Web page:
The Ministry of Energy and Mineral Resources has stated that since 2013, Jakarta’s ground level has dropped 40 metres and the sinkage is most marked in North Jakarta.
The worst of Jakarta’s northern shore is still sinking by 12cm per year, with the added burden of construction and the natural movement of soil due to tectonic activities.
“Parts of the Jakarta basin have seen groundwater levels improve to 35 metres below sea level in 2018, compared with 40 metres below sea level five years earlier,” said Rudy Suhendar, head of the geology department at the Ministry of Energy and Mineral Resources on Wednesday 16th October.
Extraction of groundwater in Jakarta over the years has caused layers of rock and sediment to slowly impact on top of each other, causing parts of the city to sink.
A report from Wired says that Jakarta’s problem is a chaotic jumble of buildings fighting for space amongst litter and drowning streets. Jakarta could become the first capital to be claimed by climate change if the efforts to counter the problem prove insufficient. Sea level rises, subsidence, and a lack of political action are all noted as contributing factors to the crisis.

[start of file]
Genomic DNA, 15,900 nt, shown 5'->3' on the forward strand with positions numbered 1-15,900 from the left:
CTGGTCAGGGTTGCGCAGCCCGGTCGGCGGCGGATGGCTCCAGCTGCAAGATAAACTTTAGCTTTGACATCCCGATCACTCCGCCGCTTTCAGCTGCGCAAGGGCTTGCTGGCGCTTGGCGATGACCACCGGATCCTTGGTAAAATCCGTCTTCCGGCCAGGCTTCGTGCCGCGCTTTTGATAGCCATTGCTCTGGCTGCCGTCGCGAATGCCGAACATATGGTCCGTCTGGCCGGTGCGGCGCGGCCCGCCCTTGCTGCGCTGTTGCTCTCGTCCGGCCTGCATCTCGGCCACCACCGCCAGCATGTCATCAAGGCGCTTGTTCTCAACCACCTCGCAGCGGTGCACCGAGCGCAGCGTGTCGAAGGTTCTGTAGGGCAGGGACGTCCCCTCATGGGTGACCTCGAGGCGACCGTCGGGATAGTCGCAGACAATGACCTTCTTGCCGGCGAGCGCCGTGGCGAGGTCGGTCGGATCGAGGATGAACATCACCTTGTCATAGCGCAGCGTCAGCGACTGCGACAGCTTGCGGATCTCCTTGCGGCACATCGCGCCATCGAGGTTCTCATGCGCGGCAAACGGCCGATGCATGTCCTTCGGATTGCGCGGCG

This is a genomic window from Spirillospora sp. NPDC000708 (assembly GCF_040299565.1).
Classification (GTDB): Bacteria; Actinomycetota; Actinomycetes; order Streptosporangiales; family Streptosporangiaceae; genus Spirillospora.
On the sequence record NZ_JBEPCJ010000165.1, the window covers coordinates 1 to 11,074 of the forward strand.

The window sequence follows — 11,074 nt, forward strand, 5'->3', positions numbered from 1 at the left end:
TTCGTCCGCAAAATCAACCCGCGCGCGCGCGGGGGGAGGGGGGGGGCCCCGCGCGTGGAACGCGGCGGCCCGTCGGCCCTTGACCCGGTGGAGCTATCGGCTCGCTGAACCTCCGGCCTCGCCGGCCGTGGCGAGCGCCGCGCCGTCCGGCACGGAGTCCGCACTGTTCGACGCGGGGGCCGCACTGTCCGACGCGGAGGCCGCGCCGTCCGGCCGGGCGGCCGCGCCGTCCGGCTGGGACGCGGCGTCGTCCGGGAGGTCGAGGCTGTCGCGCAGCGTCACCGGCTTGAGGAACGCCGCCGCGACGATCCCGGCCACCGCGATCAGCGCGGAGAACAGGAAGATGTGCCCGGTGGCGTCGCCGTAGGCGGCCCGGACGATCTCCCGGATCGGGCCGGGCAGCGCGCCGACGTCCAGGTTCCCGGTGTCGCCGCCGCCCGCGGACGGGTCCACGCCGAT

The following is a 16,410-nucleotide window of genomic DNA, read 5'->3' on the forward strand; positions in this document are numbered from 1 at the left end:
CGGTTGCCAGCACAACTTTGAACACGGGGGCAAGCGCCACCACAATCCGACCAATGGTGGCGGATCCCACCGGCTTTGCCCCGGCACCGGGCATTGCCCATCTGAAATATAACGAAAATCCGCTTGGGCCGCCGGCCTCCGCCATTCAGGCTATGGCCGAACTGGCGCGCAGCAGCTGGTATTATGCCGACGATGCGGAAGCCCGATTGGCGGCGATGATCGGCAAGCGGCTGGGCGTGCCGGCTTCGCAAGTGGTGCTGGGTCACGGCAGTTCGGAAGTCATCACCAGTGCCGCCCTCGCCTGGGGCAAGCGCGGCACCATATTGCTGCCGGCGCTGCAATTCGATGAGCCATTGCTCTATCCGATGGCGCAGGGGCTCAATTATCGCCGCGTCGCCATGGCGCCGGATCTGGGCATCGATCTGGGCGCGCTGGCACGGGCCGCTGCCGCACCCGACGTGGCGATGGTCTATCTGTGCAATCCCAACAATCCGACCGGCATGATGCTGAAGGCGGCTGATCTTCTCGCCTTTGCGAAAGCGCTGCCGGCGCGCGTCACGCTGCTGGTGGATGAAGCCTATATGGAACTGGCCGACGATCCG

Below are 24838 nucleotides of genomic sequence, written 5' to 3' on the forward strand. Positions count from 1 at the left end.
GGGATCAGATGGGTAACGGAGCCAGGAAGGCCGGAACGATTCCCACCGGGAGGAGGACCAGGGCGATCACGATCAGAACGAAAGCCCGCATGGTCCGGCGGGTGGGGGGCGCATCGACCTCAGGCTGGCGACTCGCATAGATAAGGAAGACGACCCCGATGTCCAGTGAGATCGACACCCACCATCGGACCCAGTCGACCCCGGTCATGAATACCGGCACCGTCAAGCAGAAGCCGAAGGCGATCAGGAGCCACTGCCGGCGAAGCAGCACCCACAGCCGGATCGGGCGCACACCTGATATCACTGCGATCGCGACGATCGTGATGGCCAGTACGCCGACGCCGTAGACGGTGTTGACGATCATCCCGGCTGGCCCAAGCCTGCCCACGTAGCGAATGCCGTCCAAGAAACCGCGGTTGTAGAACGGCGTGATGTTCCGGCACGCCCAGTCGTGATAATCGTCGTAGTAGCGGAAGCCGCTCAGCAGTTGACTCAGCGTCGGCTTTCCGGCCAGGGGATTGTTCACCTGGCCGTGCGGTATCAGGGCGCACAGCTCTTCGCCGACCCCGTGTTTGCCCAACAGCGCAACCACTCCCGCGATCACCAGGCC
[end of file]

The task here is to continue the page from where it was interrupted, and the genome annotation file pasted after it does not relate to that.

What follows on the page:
Another big issue faced by Jakarta is the rising population which has led to piped water services only reaching 60% of the people; those in relatively wealthy areas. The other 40% can’t rely on the rivers because of illegal waste dumping.
Source: Reuters, Wired